- The Washington Times - Monday, June 29, 2015

The Supreme Court ruled Monday that states can use independent commissions to redraw their congressional districts, turning away a challenge by Arizona lawmakers who said the Constitution clearly vested that power in state legislatures alone.

In a 5-4 decision, the court said the definition of “legislature” could reasonably extend to voter-approved measures such as the one Arizona enacted in 2000 to have a five-member commission instead of state lawmakers draw the lines.

The referendum was an attempt to erase partisan gerrymandering, in which the dominant party manipulates district boundaries — sometimes in a tortured way — to solidify its grip on certain House seats.

State Republicans filed suit after the latest round of redistricting, saying the switch was unconstitutional and unwisely empowered an unelected board.

Justice Ruth Bader Ginsburg, writing for the court, said the lawmakers had legal standing to sue. She also acknowledged that the Founding Fathers may not have envisioned a system that allows voters to weigh in on issues directly.

“But the invention of the initiative was in full harmony with the Constitution’s conception of the people as the font of governmental power,” she wrote, joined by the other members of the court’s liberal wing and Justice Anthony M. Kennedy, a key swing vote.

Congressional Democrats hailed the ruling as a win for everyday people over partisan politics.

“Elections are not games for politicians to rig, and this court decision makes clear that public officials cannot trump the will of the people in an attempt to stack the electoral map in their favor,” said Rep. Raul M. Grijalva, Arizona Democrat.

Chief Justice John G. Roberts Jr. led the court’s conservative wing in dissent, saying there was no way the court could interpret “the legislature” to simply mean “the people,” while Arizona Republicans said the ruling ignored the “clear language” of the Constitution.

“The Framers selected the elected representatives of the people to conduct congressional redistricting. It’s unfortunate that the clear constitutional design has been demolished in Arizona by five lawyers at the high court,” House Majority Leader David Gowan said in a joint statement with Senate President Andy Biggs.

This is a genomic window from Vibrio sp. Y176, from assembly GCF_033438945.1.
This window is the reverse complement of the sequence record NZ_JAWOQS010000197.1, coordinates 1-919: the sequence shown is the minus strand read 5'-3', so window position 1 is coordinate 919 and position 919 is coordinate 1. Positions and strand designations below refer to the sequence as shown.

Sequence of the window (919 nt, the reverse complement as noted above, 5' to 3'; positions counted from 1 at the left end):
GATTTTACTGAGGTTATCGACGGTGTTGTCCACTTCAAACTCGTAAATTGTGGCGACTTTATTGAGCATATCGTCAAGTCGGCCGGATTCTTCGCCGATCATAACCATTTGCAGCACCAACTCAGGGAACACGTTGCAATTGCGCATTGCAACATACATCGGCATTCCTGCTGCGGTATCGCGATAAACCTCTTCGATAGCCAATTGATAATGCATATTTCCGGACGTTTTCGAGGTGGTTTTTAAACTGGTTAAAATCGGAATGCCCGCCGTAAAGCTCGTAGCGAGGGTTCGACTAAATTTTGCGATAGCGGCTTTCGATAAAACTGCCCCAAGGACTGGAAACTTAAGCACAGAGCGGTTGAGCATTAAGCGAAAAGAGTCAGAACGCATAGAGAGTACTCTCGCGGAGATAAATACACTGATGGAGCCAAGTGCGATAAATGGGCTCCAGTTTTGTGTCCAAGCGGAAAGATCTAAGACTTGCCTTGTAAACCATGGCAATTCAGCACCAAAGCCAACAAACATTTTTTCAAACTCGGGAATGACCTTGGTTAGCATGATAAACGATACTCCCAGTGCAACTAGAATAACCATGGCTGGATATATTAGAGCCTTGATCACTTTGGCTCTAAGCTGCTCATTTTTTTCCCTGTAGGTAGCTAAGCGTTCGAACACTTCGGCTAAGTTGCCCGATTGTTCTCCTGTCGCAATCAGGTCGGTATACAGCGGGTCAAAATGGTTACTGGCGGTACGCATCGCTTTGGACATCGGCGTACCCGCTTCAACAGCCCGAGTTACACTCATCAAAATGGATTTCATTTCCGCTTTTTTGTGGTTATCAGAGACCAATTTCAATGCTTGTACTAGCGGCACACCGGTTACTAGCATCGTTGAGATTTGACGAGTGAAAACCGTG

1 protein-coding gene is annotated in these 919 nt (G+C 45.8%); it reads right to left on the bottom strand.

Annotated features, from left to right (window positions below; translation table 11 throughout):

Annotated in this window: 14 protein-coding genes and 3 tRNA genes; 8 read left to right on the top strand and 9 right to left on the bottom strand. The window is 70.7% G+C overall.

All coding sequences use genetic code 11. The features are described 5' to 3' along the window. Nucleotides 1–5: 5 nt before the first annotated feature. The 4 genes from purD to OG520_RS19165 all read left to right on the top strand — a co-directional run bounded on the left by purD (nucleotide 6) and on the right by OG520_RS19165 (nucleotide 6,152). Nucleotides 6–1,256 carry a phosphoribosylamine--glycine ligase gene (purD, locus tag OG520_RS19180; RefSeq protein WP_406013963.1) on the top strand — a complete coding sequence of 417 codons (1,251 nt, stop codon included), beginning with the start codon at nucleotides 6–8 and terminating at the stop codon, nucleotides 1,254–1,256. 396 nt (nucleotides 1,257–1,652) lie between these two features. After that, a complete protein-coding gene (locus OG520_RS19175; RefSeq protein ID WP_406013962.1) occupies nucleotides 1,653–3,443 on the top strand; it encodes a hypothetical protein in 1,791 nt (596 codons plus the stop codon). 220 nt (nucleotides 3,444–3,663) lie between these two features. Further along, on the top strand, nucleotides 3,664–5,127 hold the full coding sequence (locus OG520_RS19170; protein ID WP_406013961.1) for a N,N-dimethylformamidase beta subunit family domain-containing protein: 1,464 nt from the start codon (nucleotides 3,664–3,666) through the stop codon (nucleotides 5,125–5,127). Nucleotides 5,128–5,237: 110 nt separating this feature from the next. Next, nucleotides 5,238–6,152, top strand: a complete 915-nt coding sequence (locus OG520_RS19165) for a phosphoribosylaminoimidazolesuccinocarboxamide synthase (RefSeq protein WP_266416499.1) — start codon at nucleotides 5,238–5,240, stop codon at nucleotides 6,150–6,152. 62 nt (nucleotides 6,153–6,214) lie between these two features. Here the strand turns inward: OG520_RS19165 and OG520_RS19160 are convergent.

The ruling effectively protects commissions in other states, including populous California, where voters approved a 2008 referendum to hand over redistricting to a 14-member board.

Commissions have the primary responsibility to redraw district boundaries in 11 additional states, while three states use advisory commissions and five others have backup commissions that can step in if lawmakers fail to approve their plans on time, according to the National Conference of State Legislatures.

The case before the justices kicked off in 2012 after the Arizona Independent Redistricting Commission approved a district map to account for population growth in the 2010 census.

Republicans said the commission — made up two Republican appointees, two Democratic appointees and a fifth member chosen by both parties — had skewed the lines in favor of Democrats. In their lawsuit, they said the referendum that stripped them of their district-shaping authority violated the elections clause of the Constitution.

Justice Ginsburg, though, said precluding Arizona voters from making the switch would “run up against the Constitution’s animating principle that the people themselves are the originating source of all the powers of government.”

In dissent, Chief Justice Roberts evoked the hard-fought campaign for the 17th Amendment, which allowed voters select their U.S. senators directly instead of leaving it up to state legislatures.

“What chumps! Didn’t they realize that all they had to do was interpret the constitutional term ‘the legislature’ to mean ‘the people?’” the chief justice wrote, joined by Justices Antonin Scalia, Clarence Thomas and Samuel A. Alito Jr.

Justice Scalia said the court lacked jurisdiction to even hear the case.

Nonetheless, he said, the majority’s holding is “so outrageously wrong” that he felt compelled to add his name to Chief Justice Roberts’ dissent.

• Tom Howell Jr. can be reached at thowell@washingtontimes.com.

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